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Occupational exposure to endocrine disrupting substances and the risk of breast Cancer: the Singapore Chinese health study



Evidence from basic research links exposure to endocrine disrupting chemicals (EDCs) with a higher risk for breast cancer. However, there is less evidence from observational epidemiological research and the results are equivocal. Therefore, we examined the association between occupational exposure to substances where exposure to EDCs is likely and the risk of breast cancer.


A prospective study consisting of a population-based cohort of 33,458 Singaporean Chinese women aged 45–74 years enrolled in the Singapore Chinese Health Study (SCHS) from 1993 to 98 and followed through 2014. Subjects’ self-reported occupational exposure and duration to industries, job titles, and substance types were garnered at baseline, and cases of incident breast cancer (N = 988) were determined by linkage with the Singapore Cancer Registry. Hazard ratios (HR) and 95% confidence intervals (CI) were estimated for exposure to substances, job titles, and industries.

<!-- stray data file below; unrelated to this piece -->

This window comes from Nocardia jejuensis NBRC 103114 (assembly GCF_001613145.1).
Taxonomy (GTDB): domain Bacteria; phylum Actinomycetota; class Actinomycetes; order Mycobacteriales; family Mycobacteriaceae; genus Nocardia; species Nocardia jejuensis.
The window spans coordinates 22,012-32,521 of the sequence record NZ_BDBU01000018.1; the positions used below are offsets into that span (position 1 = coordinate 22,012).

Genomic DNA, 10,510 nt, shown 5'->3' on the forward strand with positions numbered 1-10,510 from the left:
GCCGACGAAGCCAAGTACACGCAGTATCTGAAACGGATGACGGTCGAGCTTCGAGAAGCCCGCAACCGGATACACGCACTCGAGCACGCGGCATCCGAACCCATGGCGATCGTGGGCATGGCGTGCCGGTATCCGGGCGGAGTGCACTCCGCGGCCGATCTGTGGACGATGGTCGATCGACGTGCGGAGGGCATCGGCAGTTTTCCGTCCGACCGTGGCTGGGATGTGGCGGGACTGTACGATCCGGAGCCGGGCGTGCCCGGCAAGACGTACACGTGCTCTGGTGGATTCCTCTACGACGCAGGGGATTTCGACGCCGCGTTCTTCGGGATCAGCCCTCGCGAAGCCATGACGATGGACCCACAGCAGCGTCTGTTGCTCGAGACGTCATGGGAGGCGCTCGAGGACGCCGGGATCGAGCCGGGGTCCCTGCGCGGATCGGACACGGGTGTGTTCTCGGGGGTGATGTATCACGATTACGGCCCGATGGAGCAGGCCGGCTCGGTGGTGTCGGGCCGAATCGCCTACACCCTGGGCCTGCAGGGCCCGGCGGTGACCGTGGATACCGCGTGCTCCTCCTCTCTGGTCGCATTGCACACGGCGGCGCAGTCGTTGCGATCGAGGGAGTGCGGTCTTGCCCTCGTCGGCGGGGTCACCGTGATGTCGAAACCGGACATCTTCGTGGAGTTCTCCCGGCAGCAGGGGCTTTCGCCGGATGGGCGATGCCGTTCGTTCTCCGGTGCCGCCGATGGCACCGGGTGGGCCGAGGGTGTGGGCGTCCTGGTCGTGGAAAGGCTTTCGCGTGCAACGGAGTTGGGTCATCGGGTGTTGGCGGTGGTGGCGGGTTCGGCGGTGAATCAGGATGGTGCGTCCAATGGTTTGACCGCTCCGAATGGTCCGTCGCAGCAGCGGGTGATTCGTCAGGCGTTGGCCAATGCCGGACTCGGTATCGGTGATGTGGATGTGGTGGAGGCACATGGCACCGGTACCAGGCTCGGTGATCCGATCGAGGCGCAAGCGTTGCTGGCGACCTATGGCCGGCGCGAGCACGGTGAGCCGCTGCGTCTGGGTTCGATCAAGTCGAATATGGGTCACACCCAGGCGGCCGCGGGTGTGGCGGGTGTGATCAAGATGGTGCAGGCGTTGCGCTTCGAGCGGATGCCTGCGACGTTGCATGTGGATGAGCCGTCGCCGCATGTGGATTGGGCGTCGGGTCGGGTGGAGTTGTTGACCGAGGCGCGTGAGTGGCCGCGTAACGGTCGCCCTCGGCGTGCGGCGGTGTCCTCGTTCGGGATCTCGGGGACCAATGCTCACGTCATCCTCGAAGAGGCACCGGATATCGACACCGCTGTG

There was no association between cumulative exposure to substances via occupation where EDC exposure is likely and risk of breast cancer. These results were consistent for hypothesized high (HR 0.94, 95% CI: 0.66–1.35), medium (HR 1.03 95% CI: 0.77–1.38) and low (HR 0.74, 95% CI 0.48–1.13) combined substance exposure groups when compared with those who were not exposed via occupation. Similar null associations were observed when examining job titles and industry categories.


There was no association between EDC related occupational exposures and breast cancer risk in working women of the Singaporean Chinese Health Study. Future studies that employ rigorous methods with regard to exposure assessment of EDCs are needed.